COVID-19, the climate crisis, and public polarization

COVID-19, the climate crisis, and public polarization | Insurance Business Asia

COVID-19, the climate crisis, and public polarization

Polarization on many issues has grown globally in the recent years. Even public health measures, such as masks and vaccines, have become points of contention due to the COVID-19 pandemic. And, of course, the climate crisis, which has huge implications on all human life, remains an ever-present turmoil.

“The past 18 months have seen an explosion of new scientific and public health knowledge and a highly polarized public debate as people engage with rapid medical progress and huge amounts of novel data,” said Stephen Sidebottom (pictured above), chair of the Institute of Risk Management (IRM). “As new insights and information have emerged, people have used them to promote very varied ideas, responses, and forecasts – offering sometimes radically differing views which have occasionally boiled over into protest, threats and violence.”

Risk managers could run into problems operating in such a polarized atmosphere, driven by social media and the proliferation of fake news. A company-wide COVID vaccine mandate will most likely receive pushback from vaccine-hesitant employees, while some business leaders may not take kindly to proposals to reduce carbon emissions due to the possible costs. These conflicts, while initially small, may escalate into more severe situations, such as employee termination, work stoppages and lawsuits.

According to Sidebottom, it is not surprising that these differences of opinion provoke strong feelings in people. Instead, what’s more surprising is that when people have strongly held views or beliefs, seeing evidence to the contrary is likely to lead them to double down, or hold on to those convictions more strongly, rather than change their mind.

“This presents a practical challenge for risk leaders about how to get decision makers to engage with new data and risks that challenge the status quo that they value,” Sidebottom said, adding that individuals’ resistance to new and threatening data is rooted in how the brain works.

“Denial becomes particularly strong when one’s sense of self is at stake,” Sidebottom said. “These in-built biases affect critical decision makers in governments, organizations, and institutions in the same way as anyone else – after all, we all share the same psychological make up. When confronted with fundamental threats, our responses can range from simple denial or over-optimism to a selective focus on, for example, short time horizons, self-validating data, and various kinds of group think. Without robust and rigorous governance and risk management responses, these psychological biases can easily start to shape organizational action – or inaction.”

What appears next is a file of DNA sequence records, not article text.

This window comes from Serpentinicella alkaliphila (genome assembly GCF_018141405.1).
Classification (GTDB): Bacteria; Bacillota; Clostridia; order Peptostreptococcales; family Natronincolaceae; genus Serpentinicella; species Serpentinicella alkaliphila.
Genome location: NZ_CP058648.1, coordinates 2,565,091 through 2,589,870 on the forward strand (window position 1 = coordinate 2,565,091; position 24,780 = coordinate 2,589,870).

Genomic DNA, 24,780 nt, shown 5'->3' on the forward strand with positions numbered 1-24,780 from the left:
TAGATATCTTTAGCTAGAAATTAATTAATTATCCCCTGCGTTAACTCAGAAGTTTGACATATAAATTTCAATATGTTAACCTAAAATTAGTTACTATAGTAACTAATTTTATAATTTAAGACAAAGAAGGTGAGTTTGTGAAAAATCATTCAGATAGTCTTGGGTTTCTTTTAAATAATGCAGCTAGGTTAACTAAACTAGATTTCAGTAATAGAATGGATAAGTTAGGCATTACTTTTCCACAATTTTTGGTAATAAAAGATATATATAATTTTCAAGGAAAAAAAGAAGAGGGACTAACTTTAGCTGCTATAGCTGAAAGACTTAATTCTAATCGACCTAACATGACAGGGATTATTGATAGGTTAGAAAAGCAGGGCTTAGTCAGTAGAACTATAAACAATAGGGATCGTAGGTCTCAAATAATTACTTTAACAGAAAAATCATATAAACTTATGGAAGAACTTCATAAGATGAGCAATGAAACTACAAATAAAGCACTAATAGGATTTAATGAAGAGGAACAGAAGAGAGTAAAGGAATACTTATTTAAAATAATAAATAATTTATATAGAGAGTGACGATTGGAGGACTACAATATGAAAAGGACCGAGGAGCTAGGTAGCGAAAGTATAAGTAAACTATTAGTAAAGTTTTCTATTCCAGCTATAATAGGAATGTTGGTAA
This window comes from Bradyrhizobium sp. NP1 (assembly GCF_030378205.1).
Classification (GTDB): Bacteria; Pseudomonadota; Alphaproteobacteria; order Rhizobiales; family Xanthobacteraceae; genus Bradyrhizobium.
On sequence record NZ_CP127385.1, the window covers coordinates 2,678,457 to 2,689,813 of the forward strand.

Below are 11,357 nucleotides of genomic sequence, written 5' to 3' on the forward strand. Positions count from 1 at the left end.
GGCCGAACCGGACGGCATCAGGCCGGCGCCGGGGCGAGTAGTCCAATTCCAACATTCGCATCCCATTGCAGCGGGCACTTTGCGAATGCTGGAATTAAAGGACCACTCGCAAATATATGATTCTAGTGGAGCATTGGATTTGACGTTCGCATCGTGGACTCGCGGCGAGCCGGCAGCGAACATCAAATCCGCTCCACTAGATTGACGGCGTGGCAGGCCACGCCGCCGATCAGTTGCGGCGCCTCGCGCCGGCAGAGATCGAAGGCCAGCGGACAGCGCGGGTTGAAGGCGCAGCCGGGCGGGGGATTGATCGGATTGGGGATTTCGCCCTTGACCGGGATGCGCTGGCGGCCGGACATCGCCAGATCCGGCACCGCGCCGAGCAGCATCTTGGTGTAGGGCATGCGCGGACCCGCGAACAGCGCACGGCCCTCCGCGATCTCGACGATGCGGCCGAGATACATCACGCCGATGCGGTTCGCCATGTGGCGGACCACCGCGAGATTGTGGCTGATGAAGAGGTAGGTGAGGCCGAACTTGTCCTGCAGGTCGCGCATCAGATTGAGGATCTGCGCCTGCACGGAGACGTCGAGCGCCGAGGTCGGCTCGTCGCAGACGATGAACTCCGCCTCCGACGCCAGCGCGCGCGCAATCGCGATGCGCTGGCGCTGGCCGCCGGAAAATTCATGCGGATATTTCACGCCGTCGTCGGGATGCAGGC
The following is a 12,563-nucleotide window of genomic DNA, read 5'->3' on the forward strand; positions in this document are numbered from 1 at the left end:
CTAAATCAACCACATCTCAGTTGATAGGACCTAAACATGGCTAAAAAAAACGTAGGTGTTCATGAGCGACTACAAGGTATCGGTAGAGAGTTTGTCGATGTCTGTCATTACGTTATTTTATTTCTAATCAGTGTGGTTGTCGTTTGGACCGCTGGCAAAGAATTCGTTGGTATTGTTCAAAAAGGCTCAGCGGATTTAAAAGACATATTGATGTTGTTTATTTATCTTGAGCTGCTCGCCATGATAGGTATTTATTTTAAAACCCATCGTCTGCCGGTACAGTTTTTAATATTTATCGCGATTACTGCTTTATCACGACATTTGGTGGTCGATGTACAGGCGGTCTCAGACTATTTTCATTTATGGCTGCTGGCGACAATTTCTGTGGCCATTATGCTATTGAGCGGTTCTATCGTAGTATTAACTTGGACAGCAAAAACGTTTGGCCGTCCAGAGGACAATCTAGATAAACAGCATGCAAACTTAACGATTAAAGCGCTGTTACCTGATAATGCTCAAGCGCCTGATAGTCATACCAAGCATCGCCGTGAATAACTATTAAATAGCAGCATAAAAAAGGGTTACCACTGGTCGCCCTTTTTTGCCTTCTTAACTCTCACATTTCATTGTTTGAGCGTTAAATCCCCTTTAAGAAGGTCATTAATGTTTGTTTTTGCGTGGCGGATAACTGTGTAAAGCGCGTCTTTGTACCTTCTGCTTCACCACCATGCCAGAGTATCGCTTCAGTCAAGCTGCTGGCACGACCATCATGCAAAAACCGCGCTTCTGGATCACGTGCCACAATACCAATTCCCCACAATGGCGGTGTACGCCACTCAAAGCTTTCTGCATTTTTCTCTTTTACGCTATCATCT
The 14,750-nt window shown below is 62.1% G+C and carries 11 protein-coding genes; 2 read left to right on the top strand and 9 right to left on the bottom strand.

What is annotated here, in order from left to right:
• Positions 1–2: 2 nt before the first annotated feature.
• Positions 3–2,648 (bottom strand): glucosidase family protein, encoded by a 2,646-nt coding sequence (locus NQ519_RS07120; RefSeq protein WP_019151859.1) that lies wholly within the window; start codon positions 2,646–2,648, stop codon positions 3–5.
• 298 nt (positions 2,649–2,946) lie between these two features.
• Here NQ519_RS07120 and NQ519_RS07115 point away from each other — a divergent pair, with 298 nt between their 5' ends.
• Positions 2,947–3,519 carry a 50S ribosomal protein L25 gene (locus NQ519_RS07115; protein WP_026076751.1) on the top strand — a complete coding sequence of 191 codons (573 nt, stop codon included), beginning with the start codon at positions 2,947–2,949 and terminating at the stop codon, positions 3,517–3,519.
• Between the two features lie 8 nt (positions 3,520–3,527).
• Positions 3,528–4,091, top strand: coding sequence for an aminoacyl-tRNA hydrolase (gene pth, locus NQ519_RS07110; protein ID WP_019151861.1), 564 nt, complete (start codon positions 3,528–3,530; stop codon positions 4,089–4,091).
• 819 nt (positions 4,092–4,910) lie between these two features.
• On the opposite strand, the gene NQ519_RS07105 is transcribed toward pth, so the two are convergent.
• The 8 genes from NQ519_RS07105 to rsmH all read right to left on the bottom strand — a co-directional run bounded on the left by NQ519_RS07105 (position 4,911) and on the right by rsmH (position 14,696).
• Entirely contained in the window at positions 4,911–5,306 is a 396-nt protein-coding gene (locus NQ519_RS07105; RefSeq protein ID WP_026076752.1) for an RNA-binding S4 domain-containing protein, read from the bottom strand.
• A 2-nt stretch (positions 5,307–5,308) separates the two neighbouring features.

With both the climate crisis and the COVID-19 pandemic, many commentators have said that world leaders could have done more to prepare for these threats, but they didn’t.

“In their book The Ostrich Paradox: Why We Underprepare for Disasters, Howard Kunreuther and Bob Meyer highlight the gap between concerns about global climate change and action to address it,” Sidebottom said. “Sixty-seven percent of people around the world believe the climate crisis is a major threat, but despite this, most governments, institutions, and organizations have not yet taken the effective steps needed to address the risks arising from climate change.”

The 2021 United Nations Climate Change Conference, also known as COP26, is currently being held in Glasgow. Despite the presence of global leaders that hold a tremendous amount of decision-making power, the COP meetings have been criticized as slow and ineffectual, as the world falls behind on its goal to limit global warming to 1.5 degrees Celsius.

“Progress is slow, each of us has a part to play, and for sure we can’t leave this issue just to politicians and regulators,” Sidebottom said. “Effective action for risk managers means understanding the implications of climate science for your business and acting to create a new status quo where acting, instead of waiting to see what happens, is the default position. This means getting to a place where sustainable forward-looking climate change risk mitigation measures are built into business plans now.”

As the need to address the climate crisis becomes of utmost urgency, risk managers may want to brush up on the topic and learn how to approach the issue. To this end, the IRM published its climate change risk management framework and guidance one month before COP26. IRM also partnered with Imperial College London to design and deliver a program on climate change risk management.

“It builds on world-leading expertise in the science of climate change and a deep understanding of enterprise risk management to explore why managing climate change risk is important to organizations and how to identify, understand, and manage these mission-critical risks in a practical and immediate way,” Sidebottom said.